Department of Education Prepares Rules Prohibiting School Discrimination Against Gay and Trans Students

It’s about a lot more than transgender girls’ participation in sports under Title IX, but expect that controversy to dominate the discussion.


The Department of Education is about to release new rules clarifying that Title IX of the Education Amendments of 1972 protects students from discrimination on the basis of sexual orientation and gender identity, not just discrimination on the basis of whether they are male or female.

The Washington Post reported Wednesday that the formal regulation will likely be released in April and will undoubtedly toss gasoline on the current conflict over how to treat transgender girls who wish to compete against cisgender girls in youth sports.

It seemed nearly inevitable that these regulations would come after the Supreme Court ruled in 2020 that federal workplace discrimination protection laws covered LGBT employees. In the 6–3 ruling in Bostock v. Clayton County, written by Justice Neil Gorsuch, the majority ruled that the word sex in Title VII of the Civil Rights Act of 1964—which prohibits workplace discrimination for categories like race, sex, national origin, or religion—also protects people from discrimination on the basis of being gay or trans.

"An employer who fires an individual for being homosexual or transgender fires that person for traits or actions it would not have questioned in members of a different sex," Gorsuch wrote in the decision. "Sex plays a necessary and undisguisable role in the decision, exactly what Title VII forbids."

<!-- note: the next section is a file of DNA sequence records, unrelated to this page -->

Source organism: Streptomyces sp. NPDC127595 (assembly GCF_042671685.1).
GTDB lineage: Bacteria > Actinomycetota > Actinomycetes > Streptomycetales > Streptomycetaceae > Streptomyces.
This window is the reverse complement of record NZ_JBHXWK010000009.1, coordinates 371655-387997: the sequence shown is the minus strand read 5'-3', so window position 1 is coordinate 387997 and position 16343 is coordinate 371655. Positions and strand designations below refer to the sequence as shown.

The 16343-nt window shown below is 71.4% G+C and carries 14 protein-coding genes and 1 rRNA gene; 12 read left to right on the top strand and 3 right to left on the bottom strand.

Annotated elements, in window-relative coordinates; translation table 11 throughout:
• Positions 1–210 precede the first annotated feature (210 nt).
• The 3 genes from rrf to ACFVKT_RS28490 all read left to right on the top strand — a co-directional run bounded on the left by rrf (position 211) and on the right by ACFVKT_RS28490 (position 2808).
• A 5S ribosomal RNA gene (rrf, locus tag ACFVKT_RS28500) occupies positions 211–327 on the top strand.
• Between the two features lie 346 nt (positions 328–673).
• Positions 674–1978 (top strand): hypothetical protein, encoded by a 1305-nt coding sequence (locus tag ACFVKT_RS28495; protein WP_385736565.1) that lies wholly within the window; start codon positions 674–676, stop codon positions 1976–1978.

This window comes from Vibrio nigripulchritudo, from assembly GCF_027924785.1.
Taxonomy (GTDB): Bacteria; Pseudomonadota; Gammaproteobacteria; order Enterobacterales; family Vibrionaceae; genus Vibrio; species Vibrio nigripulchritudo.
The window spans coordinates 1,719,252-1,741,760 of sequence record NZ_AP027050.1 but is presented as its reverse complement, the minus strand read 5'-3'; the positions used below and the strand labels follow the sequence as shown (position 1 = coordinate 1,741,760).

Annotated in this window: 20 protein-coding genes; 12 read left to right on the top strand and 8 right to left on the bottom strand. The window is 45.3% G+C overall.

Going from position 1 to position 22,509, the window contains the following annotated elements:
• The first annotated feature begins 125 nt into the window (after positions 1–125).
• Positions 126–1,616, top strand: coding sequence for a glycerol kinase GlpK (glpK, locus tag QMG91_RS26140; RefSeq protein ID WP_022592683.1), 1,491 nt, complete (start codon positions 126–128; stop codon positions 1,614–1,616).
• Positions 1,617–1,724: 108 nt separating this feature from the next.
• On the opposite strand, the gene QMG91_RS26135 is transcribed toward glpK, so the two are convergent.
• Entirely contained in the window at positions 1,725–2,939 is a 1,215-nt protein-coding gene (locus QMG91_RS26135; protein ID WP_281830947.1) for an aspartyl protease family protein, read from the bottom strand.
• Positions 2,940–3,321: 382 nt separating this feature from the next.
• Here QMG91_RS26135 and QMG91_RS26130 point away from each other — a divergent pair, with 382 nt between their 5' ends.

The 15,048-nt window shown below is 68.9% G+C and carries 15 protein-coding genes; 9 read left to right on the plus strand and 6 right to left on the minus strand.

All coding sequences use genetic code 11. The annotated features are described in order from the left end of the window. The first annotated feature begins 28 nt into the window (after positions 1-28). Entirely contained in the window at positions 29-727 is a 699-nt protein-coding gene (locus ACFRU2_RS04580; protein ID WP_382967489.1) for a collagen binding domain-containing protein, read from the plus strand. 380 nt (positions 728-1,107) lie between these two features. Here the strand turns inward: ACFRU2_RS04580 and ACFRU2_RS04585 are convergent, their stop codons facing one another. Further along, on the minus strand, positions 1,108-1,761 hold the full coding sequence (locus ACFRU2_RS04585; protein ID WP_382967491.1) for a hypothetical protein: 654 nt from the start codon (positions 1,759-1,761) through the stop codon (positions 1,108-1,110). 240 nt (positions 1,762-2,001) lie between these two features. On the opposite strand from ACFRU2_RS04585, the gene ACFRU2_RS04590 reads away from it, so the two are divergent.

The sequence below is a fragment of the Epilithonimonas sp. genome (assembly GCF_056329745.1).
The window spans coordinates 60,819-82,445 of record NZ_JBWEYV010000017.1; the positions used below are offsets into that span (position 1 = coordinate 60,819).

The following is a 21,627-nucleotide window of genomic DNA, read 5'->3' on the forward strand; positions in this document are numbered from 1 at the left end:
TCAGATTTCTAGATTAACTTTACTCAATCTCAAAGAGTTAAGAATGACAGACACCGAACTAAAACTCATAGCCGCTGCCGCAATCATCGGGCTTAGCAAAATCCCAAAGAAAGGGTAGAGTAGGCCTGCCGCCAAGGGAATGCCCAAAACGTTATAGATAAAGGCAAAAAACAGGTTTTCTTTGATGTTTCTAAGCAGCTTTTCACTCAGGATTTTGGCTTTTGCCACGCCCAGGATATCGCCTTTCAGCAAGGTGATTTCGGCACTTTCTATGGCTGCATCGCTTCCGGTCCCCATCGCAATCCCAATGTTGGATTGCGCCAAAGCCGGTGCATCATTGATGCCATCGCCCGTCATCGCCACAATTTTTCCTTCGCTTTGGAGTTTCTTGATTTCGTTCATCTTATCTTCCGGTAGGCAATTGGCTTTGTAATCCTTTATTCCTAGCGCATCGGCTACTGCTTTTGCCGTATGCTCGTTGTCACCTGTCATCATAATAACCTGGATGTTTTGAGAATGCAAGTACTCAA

At the time the Supreme Court debated Bostock, justices were well aware that a decision about what sex discrimination meant was going to end up affecting how other federal laws are interpreted. In his dissent in Bostock, Justice Samuel Alito warned that the issue would come up again over participation in women's sports: "The effect of the Court's reasoning may be to force young women to compete against students who have a very significant biological advantage, including students who have the size and strength of a male but identify as female and students who are taking male hormones in order to transition from female to male."

There's a lot more to an anti-discrimination order than participation in women's sports, but that's where the culture war is right now and we should expect that to get more attention than anything else. It may drown out other discussions, including the part of the order that's probably uncontroversial to most people—that public schools generally shouldn't be discriminating against LGBT students in other areas or treating them differently from other students. As it stands, the Department of Education already revised its interpretation of Title IX in 2021 to say that schools receiving federal funding cannot discriminate against gay or trans students.

The trans sports debate might also end up drowning out discussion of changes that might undermine due process protections for students accused of harassment or sexual misconduct. According to The Washington Post, the Biden administration is looking to ease rules put into place under former Education Secretary Betsy DeVos that pushed for the schools to recognize the presumption of innocence for those accused of misconduct.

A reversal here is bad news. Public universities have consistently been violating the due process rights of students who have been accused of sexual misconduct, depriving them of defenses and the ability to confront accusers. Courts have been slapping down some of the bad practices that were encouraged by the Department of Education under former President Barack Obama.